Queue-busting at banks reducing
No one likes to queue. A research agency had collected extensive data for their client, a national bank, on precisely this issue. They had data on the length of time customers spent waiting, the number of staff at the tills and other relevant information. Data was available for many different branches of the bank for countless hours.
To identify the factors influencing queuing time so that queues could be kept to a minimum by allocating an appropriate number of staff to serve on the till.
We created a statistical model using the data provided by the research agency. This included tens of thousands of observations, showing queuing time and the circumstances at the time.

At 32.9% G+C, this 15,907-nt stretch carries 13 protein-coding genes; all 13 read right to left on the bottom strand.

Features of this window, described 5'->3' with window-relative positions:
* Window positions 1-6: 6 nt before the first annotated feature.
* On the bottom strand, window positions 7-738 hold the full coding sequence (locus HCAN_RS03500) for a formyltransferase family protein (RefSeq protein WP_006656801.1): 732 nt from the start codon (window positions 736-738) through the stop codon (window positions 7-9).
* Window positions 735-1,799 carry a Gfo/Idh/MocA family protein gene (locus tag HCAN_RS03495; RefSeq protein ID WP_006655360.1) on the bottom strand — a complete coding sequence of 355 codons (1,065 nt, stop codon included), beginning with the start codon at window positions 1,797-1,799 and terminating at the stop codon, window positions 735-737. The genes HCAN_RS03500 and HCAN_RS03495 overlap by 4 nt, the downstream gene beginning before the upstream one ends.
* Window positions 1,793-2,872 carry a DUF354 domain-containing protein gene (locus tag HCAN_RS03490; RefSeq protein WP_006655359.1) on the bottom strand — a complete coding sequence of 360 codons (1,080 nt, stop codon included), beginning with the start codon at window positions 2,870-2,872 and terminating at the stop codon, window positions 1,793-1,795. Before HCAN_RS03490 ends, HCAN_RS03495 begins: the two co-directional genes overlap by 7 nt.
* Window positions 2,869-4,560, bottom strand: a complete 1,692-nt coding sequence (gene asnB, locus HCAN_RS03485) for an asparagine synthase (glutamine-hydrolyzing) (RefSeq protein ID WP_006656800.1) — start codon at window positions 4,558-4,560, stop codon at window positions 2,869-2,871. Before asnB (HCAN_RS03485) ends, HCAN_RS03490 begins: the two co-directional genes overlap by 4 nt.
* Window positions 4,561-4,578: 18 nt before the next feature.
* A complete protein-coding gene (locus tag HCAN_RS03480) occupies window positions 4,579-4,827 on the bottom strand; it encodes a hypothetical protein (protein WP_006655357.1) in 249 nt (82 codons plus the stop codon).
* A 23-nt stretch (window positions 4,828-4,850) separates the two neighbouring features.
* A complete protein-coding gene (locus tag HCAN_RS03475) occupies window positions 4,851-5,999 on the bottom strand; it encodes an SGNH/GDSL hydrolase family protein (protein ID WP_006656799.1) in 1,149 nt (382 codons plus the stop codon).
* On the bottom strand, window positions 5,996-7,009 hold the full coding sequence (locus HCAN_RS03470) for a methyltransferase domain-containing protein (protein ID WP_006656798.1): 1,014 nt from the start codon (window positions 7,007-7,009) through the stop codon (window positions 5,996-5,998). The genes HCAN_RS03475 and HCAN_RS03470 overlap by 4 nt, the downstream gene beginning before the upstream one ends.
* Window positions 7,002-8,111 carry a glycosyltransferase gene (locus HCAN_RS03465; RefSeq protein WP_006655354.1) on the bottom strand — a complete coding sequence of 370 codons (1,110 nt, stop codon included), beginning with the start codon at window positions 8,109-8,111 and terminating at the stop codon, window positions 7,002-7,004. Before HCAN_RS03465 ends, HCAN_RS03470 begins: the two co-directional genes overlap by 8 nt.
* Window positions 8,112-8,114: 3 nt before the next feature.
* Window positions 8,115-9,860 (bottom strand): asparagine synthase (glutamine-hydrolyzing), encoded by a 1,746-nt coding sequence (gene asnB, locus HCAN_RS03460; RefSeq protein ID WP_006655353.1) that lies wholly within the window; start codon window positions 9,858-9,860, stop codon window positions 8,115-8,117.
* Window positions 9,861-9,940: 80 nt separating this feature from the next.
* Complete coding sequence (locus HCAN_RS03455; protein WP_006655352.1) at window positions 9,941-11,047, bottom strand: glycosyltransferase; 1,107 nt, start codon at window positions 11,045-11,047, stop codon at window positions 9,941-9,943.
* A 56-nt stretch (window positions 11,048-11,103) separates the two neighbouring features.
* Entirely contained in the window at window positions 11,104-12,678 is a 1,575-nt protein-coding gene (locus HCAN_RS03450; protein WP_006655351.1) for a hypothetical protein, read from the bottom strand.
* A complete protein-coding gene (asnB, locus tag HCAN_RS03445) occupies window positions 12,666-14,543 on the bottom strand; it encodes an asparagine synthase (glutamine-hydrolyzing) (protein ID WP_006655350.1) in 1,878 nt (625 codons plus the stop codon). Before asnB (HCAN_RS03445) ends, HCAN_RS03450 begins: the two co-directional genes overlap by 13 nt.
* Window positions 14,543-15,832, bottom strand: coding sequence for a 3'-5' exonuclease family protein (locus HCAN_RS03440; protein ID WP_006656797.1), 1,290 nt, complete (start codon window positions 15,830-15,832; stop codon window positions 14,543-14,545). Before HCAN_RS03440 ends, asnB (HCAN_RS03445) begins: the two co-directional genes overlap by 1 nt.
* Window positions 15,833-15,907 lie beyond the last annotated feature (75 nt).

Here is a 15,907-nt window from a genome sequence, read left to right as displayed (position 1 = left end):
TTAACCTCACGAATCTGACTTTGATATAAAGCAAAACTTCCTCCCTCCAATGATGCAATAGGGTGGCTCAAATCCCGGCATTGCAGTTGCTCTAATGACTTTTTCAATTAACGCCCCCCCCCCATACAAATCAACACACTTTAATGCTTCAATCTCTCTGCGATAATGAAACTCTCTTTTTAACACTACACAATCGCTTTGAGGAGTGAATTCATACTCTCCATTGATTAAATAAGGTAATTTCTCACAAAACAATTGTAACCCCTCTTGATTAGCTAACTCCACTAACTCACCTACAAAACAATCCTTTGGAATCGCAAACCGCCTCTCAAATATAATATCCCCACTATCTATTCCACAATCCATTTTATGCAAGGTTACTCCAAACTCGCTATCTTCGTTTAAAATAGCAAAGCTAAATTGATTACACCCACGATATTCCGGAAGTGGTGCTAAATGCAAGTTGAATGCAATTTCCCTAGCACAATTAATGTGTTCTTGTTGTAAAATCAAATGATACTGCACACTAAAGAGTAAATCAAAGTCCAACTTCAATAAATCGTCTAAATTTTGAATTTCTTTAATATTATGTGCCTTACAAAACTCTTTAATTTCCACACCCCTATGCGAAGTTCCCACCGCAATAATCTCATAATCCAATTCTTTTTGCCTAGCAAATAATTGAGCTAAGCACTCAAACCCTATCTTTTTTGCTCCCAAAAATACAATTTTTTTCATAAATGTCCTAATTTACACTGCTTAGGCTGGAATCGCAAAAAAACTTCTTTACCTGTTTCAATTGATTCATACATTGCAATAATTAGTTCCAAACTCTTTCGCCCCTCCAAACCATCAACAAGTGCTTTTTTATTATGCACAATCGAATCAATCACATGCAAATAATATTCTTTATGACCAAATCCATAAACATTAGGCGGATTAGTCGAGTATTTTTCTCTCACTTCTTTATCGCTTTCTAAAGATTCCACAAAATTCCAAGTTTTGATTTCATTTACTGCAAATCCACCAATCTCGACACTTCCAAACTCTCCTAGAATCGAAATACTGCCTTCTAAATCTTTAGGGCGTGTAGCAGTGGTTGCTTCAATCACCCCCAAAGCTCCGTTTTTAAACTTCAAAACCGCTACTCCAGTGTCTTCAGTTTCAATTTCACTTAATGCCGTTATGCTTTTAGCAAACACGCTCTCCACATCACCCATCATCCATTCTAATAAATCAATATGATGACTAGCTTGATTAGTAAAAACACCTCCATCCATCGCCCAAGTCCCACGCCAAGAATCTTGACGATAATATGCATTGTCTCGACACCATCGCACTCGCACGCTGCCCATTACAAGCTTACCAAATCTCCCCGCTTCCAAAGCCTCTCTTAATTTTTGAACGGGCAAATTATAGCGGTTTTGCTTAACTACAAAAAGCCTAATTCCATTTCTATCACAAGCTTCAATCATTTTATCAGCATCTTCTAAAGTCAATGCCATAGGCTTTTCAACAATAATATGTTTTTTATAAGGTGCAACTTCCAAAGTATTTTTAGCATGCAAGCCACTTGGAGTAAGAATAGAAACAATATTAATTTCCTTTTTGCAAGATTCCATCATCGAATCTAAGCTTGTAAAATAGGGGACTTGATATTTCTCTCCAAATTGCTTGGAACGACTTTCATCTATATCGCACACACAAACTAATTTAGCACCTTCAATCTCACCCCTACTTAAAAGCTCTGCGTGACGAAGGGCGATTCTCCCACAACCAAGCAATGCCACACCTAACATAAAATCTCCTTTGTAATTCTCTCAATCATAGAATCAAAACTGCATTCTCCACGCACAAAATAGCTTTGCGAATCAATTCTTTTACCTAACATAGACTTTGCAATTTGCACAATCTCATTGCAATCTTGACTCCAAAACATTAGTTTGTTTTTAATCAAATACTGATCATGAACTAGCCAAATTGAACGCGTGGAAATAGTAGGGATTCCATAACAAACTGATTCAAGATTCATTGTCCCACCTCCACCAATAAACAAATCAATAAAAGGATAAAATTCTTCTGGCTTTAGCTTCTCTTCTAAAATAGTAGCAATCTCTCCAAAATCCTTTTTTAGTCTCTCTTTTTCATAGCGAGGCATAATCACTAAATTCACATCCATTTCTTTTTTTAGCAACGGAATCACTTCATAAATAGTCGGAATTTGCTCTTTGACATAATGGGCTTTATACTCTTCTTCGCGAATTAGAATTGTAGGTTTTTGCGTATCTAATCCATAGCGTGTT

Our analysis explained a large part of the variation in queuing time. Local factors such as pay-days, market days, levels of income and number of staff servicing the tills had a huge influence. More general factors such as day of week, time of day, seasonality and the state of the economy also affected queuing time.
We made recommendations as to the best number of till staff at any particular time. These varied depending on
different assumptions as to what was an “acceptable” time for a customer to queue.